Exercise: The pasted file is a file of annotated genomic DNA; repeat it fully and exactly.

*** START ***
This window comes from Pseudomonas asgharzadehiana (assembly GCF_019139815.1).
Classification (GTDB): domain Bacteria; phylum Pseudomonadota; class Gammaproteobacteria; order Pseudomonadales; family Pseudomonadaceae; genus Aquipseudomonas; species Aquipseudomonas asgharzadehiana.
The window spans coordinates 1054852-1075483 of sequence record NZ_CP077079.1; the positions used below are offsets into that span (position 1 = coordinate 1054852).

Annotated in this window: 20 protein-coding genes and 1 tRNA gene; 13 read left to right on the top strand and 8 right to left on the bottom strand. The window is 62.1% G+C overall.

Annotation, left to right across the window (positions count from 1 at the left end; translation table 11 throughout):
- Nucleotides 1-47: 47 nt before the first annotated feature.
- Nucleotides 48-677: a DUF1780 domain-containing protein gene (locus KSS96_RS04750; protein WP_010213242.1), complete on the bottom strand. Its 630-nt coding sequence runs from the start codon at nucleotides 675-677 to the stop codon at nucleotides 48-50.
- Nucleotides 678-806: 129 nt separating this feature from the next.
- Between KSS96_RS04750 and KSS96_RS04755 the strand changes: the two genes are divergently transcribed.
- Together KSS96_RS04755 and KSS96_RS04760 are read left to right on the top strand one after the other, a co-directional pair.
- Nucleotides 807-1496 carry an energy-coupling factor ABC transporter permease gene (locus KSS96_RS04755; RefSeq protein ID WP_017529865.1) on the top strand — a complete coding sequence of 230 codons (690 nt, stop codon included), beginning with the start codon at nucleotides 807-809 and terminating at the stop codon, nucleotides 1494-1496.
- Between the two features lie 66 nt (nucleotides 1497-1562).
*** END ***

This window comes from Pseudomonas asgharzadehiana (assembly GCF_019139815.1).
Classification (GTDB): domain Bacteria; phylum Pseudomonadota; class Gammaproteobacteria; order Pseudomonadales; family Pseudomonadaceae; genus Aquipseudomonas; species Aquipseudomonas asgharzadehiana.
The window spans coordinates 1054852-1075483 of sequence record NZ_CP077079.1; the positions used below are offsets into that span (position 1 = coordinate 1054852).

Annotated in this window: 20 protein-coding genes and 1 tRNA gene; 13 read left to right on the top strand and 8 right to left on the bottom strand. The window is 62.1% G+C overall.

Annotation, left to right across the window (positions count from 1 at the left end; translation table 11 throughout):
- Nucleotides 1-47: 47 nt before the first annotated feature.
- Nucleotides 48-677: a DUF1780 domain-containing protein gene (locus KSS96_RS04750; protein WP_010213242.1), complete on the bottom strand. Its 630-nt coding sequence runs from the start codon at nucleotides 675-677 to the stop codon at nucleotides 48-50.
- Nucleotides 678-806: 129 nt separating this feature from the next.
- Between KSS96_RS04750 and KSS96_RS04755 the strand changes: the two genes are divergently transcribed.
- Together KSS96_RS04755 and KSS96_RS04760 are read left to right on the top strand one after the other, a co-directional pair.
- Nucleotides 807-1496 carry an energy-coupling factor ABC transporter permease gene (locus KSS96_RS04755; RefSeq protein ID WP_017529865.1) on the top strand — a complete coding sequence of 230 codons (690 nt, stop codon included), beginning with the start codon at nucleotides 807-809 and terminating at the stop codon, nucleotides 1494-1496.
- Between the two features lie 66 nt (nucleotides 1497-1562).